As it kept happening, and many were harmed, public indignation grew, and the people decreed the severest punishment, stoning to death next day. But with the power of her chanting she thwarted their plan. Just as Medea, in that one short day she won from Creon, consumed his daughter, his palace, and the old king himself in the flames from the golden crown, so Meroe, by chanting necromantic rites in a ditch, as she told me herself when she was drunk, shut all the people in their houses, with the dumb force of her magic powers. For two whole days not one of them could break the locks, rip open the doors, or even dig a way through the walls, until at last, at everyone’s mutual urging, they called out, swearing a solemn oath not to lay hands on her themselves, and to come to her defence and save her if anyone tried to do so. Thus propitiated she freed the whole town. But as for the author of the original decree, she snatched him up in the dead of night with his whole house – that’s walls and floor and foundations entire – and shifted them, the doors still locked, a hundred miles to another town on the top of a rugged and arid mountain; and since the densely-packed homes of those folk left no room for the new guest, she dropped the house in front of the gates and vanished.”

“What you relate is marvellous, dear Socrates,” I said, “and wild. In short you’ve roused no little anxiety, even fear, in me too. I’m struck with no mere pebble here, but a spear, lest with the aid of those same magic forces that old woman might have heard our conversation. So let’s go to bed early, and weariness relieved by sleep, leave before dawn and get as far away as we can.”

Book I:11-17 Aristomenes’ Nightmare

While I was still relaying sound advice, the good Socrates, gripped by the effects of this unaccustomed tippling, and his great exhaustion, was already asleep and snoring. I shut the door tight, slid home the bolts, even pushed my bed hard against the door frame, and threw myself down on top. At first, from fear, I lay awake for a while; then about midnight I shut my eyes somewhat. I had just fallen asleep when it seemed the door suddenly burst open, with greater violence than any burglar could achieve. The hinges were shattered and torn from their sockets, and the door hurled to the ground. My bed, being low, with a dodgy foot and its wood rotten, collapsed from the force of such violence, and I rolled out and struck the floor while the bed landed upside-down on top, hiding and covering me. Then I felt that natural phenomenon where certain emotions are expressed through their contraries. At that instant, just as tears will often flow from joy, I couldn’t keep from laughing at being turned from Aristomenes to a tortoise. Hurled to the floor, from a corner of my eye, beneath the welcome protection of my bed, I watched two women of rather ripe years. One bore a lighted lamp, the other a sponge and naked blade. Thus equipped they circled the soundly sleeping Socrates. The one with the sword spoke: ‘Panthia, my sister, this is my dear Endymion, my Ganymede, who made sport with my youth, day and night, who not only scorned my secret love insultingly, but even plotted to escape. Am I really to be deserted like Calypso by a cunning Ulysses, and condemned, in turn, to weep in everlasting loneliness?’ Then she stretched out her hand, and pointed me out to her friend Panthia. ‘And this is his good counsellor Aristomenes, who was the author of his escape, and now lies close to death, stretched on the ground, sprawled beneath his little bed, watching it all. He thinks he’s going to recount his insults to me with impunity. I’ll make him regret his past jibes and his present nosiness later, if not sooner, if not right now!’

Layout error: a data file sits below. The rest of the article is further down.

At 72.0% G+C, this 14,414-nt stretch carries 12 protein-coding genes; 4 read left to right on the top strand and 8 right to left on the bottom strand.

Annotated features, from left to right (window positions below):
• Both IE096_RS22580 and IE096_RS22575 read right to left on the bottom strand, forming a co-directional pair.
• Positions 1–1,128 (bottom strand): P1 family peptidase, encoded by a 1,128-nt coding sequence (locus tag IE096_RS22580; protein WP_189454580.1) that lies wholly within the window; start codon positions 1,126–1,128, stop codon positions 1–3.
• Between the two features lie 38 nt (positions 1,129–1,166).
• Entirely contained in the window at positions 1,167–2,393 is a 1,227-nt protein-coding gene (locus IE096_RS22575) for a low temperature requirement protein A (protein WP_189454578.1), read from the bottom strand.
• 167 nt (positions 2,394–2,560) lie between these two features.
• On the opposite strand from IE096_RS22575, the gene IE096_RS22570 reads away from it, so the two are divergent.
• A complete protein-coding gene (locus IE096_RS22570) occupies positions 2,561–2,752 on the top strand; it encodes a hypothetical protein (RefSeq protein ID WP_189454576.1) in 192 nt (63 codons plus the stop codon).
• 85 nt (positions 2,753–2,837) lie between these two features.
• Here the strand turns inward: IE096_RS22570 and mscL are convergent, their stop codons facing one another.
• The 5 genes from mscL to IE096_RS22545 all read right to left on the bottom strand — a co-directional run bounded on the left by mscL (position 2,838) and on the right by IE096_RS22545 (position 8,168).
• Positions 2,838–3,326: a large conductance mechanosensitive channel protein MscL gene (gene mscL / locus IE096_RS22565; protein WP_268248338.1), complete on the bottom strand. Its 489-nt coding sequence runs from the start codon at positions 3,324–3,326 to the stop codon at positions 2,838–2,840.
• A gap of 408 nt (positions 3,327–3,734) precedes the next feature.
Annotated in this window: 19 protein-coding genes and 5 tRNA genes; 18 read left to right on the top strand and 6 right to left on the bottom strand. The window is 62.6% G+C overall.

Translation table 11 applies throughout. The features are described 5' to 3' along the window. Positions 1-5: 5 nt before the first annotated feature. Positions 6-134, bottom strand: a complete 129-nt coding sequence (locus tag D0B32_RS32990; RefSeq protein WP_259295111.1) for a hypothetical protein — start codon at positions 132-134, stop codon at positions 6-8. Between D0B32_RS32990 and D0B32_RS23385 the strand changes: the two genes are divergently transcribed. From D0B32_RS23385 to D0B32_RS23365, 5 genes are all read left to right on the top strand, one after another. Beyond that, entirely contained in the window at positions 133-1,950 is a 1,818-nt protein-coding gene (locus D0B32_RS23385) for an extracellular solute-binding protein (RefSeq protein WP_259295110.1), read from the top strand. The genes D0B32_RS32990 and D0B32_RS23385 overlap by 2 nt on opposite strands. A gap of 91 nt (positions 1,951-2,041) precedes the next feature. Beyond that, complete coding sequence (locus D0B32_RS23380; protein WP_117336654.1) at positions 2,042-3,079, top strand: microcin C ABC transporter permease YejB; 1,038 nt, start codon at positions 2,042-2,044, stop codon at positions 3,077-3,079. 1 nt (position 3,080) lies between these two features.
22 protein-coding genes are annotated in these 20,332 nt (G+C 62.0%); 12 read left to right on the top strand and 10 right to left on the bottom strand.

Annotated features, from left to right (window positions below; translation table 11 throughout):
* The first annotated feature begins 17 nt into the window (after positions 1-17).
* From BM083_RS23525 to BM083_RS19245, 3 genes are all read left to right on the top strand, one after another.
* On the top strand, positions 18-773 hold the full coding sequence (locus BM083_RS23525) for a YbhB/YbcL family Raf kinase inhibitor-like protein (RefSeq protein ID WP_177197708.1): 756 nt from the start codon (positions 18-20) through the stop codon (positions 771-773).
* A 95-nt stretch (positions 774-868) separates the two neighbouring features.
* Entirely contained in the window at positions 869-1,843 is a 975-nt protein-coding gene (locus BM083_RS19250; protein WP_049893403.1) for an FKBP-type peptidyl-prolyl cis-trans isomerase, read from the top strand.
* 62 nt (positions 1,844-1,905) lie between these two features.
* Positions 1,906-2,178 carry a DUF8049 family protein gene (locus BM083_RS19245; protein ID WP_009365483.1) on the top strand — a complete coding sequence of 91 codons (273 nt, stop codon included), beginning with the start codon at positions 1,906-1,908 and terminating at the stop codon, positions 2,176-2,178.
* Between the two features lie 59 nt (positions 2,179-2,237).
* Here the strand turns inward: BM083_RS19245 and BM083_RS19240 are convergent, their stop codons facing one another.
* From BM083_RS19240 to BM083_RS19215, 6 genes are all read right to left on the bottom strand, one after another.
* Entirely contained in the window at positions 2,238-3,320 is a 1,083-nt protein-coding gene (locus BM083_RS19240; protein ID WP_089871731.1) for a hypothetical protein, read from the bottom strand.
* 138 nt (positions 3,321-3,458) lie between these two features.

When I heard that, my wretched flesh dissolved in a cold sweat, my guts trembled and quaked, till the bed on my back shaken by my quivering swayed and leapt about. ‘Well then sister,’ gentle Panthia replied ‘why not grab him first and like Bacchantes tear him limb from limb, or tie him up at least and cut his balls off?’

Meroe – for I realised it was truly her in line with Socrates’ tale – replied: ‘No, let him survive at least to cover this wretch’s corpse with a little earth.’ And with that she pushed Socrates’ head to the side and buried her blade in the left of his neck all the way to the hilt. Then she held a flask of leather against the wound and carefully collected the spurt of blood so not a single drop was visible anywhere. I saw all this with my very own eyes. Next, so as not to deviate, I suppose, from the sacrificial rites, she stuck her right hand into the wound right down to his innards, felt for my poor comrade’s heart, and plucked it out. At this a sort of cry rose from his windpipe slashed by the weapon’s stroke, or at least an indistinct gurgle and he poured out his life’s breath. Panthia stopped the gaping wound with her sponge, saying: ‘Oh, sponge born in the sea, take care not to fall in the river,’ and with this they abandoned him, removed my bed, spread their feet, squatted over my face, and discharged their bladders till I was drenched with a stream of the foulest urine.